In our study, glycemic control and BMI-SDS worsened in children and adolescents as well as in adults during the COVID-19 pandemic. In one retrospective study of 128 adult patients with T2DM, participants' weight and BMI increased significantly during the lockdown period (between May 15, 2020 and June 30, 2020). Fasting plasma glucose and HbA1c levels also increased, with weight gain having a direct association with an increase in HbA1c levels [37]. In another single center study, Onmez et al. [38] reported that HbA1c levels increased after a 75-day lockdown from 7.67% to 8.11%, although this was statistically not significant.
HbA1c levels significantly increased only in obese patients, which was thought to be due to the more pronounced increase in BMI-SDS in previously obese patients. Whether the BMI-SDS increased further in obese patients during the COVID-19 outbreak is controversial. In one cohort study in the US, mean BMI increased during the COVID-19 pandemic and this increase was prominent in children with pre-existing obesity [39]. However, according to a Chinese study of 72,175 children aged 8–12 years, the obesity prevalence increased from 2019 to 2020, but the increase in BMI-SDS was greater in underweight participants [40]. Although our study did not analyze the factors associated with increased BMI-SDS, the reasons for increases in BMI-SDS during the COVID-19 pandemic in previously obese pediatric patients might have been due to deterioration of dietary habits or increases in sedentary time, according to previous studies. Diets high in sugar and fat and decreased physical activity due to social distancing are thought to be correlated with increasing obesity during the COVID-19 pandemic [41,42].
Among various T2DM complications, hypertension and dyslipidemia deteriorated during the COVID-19 pandemic in our study. As in pediatric patients, there remains a lack of research on adults to reveal correlations between diabetic complications and the COVID-19 pandemic. In one multi-center study of 283 diabetic patients in Turkey, the number of patients who had controlled BP was significantly decreased and the number of patients with neuropathic complaints and severe dyslipidemia significantly increased during the pandemic period [43]. The lack of significant differences in diabetic nephropathy between 2019 and 2020 in pediatric patients with T2DM could have been because microvascular complications take a long time to develop.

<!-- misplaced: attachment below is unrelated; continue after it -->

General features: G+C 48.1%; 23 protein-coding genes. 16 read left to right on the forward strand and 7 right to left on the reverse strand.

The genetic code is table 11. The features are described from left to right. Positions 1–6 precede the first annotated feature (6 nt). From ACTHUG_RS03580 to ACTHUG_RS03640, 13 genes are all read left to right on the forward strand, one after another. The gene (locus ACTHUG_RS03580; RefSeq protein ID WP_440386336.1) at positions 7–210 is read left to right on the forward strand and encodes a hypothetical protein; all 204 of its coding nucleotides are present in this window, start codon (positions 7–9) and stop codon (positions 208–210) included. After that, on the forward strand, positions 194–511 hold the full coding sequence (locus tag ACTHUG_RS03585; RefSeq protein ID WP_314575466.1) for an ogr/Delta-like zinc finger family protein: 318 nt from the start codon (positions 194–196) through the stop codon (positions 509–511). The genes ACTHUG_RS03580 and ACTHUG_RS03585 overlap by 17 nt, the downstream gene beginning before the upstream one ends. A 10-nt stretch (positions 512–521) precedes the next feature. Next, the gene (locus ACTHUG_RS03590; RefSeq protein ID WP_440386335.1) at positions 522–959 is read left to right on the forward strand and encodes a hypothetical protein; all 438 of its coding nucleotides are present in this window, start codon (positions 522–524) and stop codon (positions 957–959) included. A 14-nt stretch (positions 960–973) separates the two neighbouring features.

Our study has several limitations. First, this was a retrospective study limited to the South Korean population. Second, height and weight were measured in only 34 of 48 patients in 2019 and 2020. Moreover, fasting TG levels were measured in only 12 patients. Third, NAFLD should be diagnosed by liver biopsy, but biopsy was not performed in this study. Additionally, confounding factors such as physical activity and nutrition were not considered. Our study only described changes in diabetic patients in 2019 and 2020, just after the COVID-19 pandemic. Thus, a study comparing patients over longer periods is needed. Also, studies on various factors such as nutrients and physical activity that contribute to glycemic control and complications in children and adolescents with T2DM should be conducted.
In conclusion, during the COVID-19 outbreak, glycemic control and diabetic complications worsened in children and adolescents with T2DM. This tendency was prominent in obese patients. Therefore, close monitoring for glycemic control and diabetic complications is necessary in children and adolescents with T2DM, especially those with obesity.

Notes

Conflicts of interest

No potential conflict of interest relevant to this article was reported.

Funding

This study received no specific grant from any funding agency in the public, commercial, or not-for-profit sectors.

Data availability

The data that support the findings of this study can be provided by the corresponding author upon reasonable request.

Author contribution

Conceptualization: YR, KEO, EK; Data curation: YR, KEO, YJK, EK; Formal analysis: KEO, YRO; Methodology: Y Rhie, KEO, EK; Project administration: KEO; Visualization: KEO; Writing - original draft: KEO; Writing - review & editing: YR, KEh, EK, HKN, KHL

Fig. 1.
Flow chart showing the enrollment of the patients. DM, diabetes mellitus.
apem-2244214-107f1.jpg
Table 1.
Baseline characteristics of patients (N=48)
Variable Value
Age at study (yr) 15.48±2.15
Age at diagnosis (yr) 12.92±2.11
Disease duration (yr) 2.56±1.51
Male sex 32/48 (66.7)
Weight-SDS 2.33±1.31
Height-SDS (N=34) 1.98±1.23
BMI-SDS (N=34) 2.32±1.26
Patients with obesity (N=34) 24/34 (70.6)
Patients with hypertension (N=44) 17/44 (38.6)
Patients with dyslipidemia (N=47) 18/47 (38.3)
Patients with NAFLD (N=47) 21/47 (44.6)
Patients with nephropathy (N=46) 7/46 (15.2)
Patients with neuropathy (N=46) 0/46 (0)
Patients with underlying comorbidities 9/48 (18.8)
Patients treated with oral hypoglycemic agent only 22/48 (45.8)
Patients treated with oral hypoglycemic agent and insulin 25/48 (52.0)

Values are presented as mean±standard deviation or number (%).